Review: Films starring Armando Reverón and David Hockney re-distributed, while Londoners gather on Front Row to recall Andy Warhol encounters

Poignant footage of Reverón's twilight years, Hockney playing the documentarian and Jeremy Deller in conversation with Anthony d'Offay on Warhol's transformative power


Milestone Films of New Jersey specialise in restoring and rereleasing lost classics. Two recent DVD issues present very different histories of artists and their art.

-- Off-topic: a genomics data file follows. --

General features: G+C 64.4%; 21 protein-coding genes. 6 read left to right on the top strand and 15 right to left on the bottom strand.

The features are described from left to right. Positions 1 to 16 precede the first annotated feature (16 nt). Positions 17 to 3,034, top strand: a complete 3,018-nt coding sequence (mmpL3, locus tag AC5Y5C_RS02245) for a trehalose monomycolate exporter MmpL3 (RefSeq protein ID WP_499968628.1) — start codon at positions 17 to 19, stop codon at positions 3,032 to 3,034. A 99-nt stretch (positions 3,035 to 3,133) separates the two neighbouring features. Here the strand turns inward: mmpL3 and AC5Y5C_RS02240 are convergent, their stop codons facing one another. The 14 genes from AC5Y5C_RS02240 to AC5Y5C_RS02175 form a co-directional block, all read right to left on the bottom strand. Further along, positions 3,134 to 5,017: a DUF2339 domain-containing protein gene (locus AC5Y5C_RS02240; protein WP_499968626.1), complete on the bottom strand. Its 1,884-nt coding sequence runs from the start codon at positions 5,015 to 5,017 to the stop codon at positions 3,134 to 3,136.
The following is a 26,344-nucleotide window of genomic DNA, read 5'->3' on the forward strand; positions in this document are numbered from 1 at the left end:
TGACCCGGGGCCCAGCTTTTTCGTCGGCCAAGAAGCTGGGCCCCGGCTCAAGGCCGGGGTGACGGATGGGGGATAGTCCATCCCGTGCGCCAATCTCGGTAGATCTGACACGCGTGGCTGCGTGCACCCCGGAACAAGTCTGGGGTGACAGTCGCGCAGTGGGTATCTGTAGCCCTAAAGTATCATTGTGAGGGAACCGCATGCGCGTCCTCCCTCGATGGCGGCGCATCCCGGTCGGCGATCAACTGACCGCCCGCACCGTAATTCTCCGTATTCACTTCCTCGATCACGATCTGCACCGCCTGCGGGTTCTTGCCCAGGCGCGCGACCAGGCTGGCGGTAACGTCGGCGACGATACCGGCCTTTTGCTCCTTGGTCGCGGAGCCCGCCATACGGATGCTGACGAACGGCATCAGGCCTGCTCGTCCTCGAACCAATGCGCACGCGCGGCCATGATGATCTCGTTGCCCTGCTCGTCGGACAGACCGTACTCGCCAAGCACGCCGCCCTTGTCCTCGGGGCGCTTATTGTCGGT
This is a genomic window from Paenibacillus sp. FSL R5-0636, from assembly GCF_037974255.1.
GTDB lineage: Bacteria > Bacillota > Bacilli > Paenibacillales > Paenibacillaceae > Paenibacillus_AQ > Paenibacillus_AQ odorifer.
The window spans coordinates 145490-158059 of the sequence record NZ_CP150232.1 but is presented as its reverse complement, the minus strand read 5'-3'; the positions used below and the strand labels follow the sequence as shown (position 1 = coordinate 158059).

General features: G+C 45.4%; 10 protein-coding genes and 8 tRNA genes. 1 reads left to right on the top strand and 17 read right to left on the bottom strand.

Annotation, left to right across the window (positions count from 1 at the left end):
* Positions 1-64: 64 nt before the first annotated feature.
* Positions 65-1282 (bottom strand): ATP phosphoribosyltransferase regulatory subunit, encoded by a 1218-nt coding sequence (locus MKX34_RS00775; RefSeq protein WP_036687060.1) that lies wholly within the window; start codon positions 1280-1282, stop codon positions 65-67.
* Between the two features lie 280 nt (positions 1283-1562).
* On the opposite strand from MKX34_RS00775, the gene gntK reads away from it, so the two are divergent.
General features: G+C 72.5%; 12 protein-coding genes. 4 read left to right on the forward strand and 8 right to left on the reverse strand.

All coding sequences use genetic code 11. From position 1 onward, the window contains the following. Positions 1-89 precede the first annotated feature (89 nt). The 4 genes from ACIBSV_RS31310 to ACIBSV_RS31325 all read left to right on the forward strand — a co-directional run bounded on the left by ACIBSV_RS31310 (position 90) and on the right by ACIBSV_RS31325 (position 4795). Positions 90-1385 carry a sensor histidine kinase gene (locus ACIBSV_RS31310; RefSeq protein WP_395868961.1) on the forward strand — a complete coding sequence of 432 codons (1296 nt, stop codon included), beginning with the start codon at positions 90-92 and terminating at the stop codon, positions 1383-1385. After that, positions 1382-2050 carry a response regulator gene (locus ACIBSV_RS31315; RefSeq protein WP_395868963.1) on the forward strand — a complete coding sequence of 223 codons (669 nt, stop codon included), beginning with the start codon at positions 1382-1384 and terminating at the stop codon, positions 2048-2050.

The first is to be found as an extra with “Araya”, Margot Benacerraf’s striking depiction of a subsistence community on the northeastern coast of Venezuela. “Araya”, which took honours at Cannes in 1959, is worth seeing in its own right; however, it is Benacerraf’s first film, made in 1952, also on the disc, that gives a rare insight into the hermitic later life of Venezuelan artist Armando Reverón (1889-1954). As a young man Reverón (also the film’s title) studied in Paris, Barcelona and Madrid, but only began to make a name for himself back in Venezuela after returning in 1915, making ethereal figurative and landscape paintings, first using mainly blue pigments, then shades of off white, and later more sepia tones. In the early-1920s he moved to the coast and constructed what he called his “Castillete” (little castle) where he would live for the rest of his life. In this crudely constructed space he cast aside an engagement with society to concentrate solely on painting. Suffering a number of breakdowns, his life in the “Castillete” became ever stranger, eventually involving sharing his space with garish mannequins that he used as models for his later work. It is in this state that Benacerraf finds him, two years before his death, a shambling figure surrounded by mirrors and bric-a-brac. While the biographical details and critique that form much of the short film now seem dated, the scenes of Reverón’s life in his primitive dwelling are haunting and disturbing, giving no suggestion that this is an artist whose work can regularly fetch six-figure sums at auction today.